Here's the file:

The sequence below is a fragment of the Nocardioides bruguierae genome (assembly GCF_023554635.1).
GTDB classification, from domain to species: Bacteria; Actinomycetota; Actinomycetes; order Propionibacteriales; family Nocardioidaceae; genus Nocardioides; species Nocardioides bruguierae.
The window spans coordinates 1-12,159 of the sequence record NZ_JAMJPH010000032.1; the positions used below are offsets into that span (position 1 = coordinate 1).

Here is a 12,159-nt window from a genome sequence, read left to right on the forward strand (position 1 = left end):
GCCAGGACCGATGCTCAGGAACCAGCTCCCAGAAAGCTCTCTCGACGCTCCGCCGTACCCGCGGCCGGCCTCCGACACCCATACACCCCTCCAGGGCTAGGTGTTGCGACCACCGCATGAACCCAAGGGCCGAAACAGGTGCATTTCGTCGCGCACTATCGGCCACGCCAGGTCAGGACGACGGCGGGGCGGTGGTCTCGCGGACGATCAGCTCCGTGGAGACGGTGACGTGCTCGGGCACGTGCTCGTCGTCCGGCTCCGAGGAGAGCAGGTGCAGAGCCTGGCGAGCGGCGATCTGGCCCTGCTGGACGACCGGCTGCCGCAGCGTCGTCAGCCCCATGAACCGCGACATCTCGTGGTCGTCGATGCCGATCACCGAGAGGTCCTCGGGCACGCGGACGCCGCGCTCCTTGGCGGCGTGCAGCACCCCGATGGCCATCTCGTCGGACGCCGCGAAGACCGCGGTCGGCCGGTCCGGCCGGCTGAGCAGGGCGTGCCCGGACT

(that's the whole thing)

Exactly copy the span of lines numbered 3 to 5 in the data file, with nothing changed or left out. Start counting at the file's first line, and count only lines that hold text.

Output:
The window spans coordinates 1-12,159 of the sequence record NZ_JAMJPH010000032.1; the positions used below are offsets into that span (position 1 = coordinate 1).

Here is a 12,159-nt window from a genome sequence, read left to right on the forward strand (position 1 = left end):
GCCAGGACCGATGCTCAGGAACCAGCTCCCAGAAAGCTCTCTCGACGCTCCGCCGTACCCGCGGCCGGCCTCCGACACCCATACACCCCTCCAGGGCTAGGTGTTGCGACCACCGCATGAACCCAAGGGCCGAAACAGGTGCATTTCGTCGCGCACTATCGGCCACGCCAGGTCAGGACGACGGCGGGGCGGTGGTCTCGCGGACGATCAGCTCCGTGGAGACGGTGACGTGCTCGGGCACGTGCTCGTCGTCCGGCTCCGAGGAGAGCAGGTGCAGAGCCTGGCGAGCGGCGATCTGGCCCTGCTGGACGACCGGCTGCCGCAGCGTCGTCAGCCCCATGAACCGCGACATCTCGTGGTCGTCGATGCCGATCACCGAGAGGTCCTCGGGCACGCGGACGCCGCGCTCCTTGGCGGCGTGCAGCACCCCGATGGCCATCTCGTCGGACGCCGCGAAGACCGCGGTCGGCCGGTCCGGCCGGCTGAGCAGGGCGTGCCCGGACT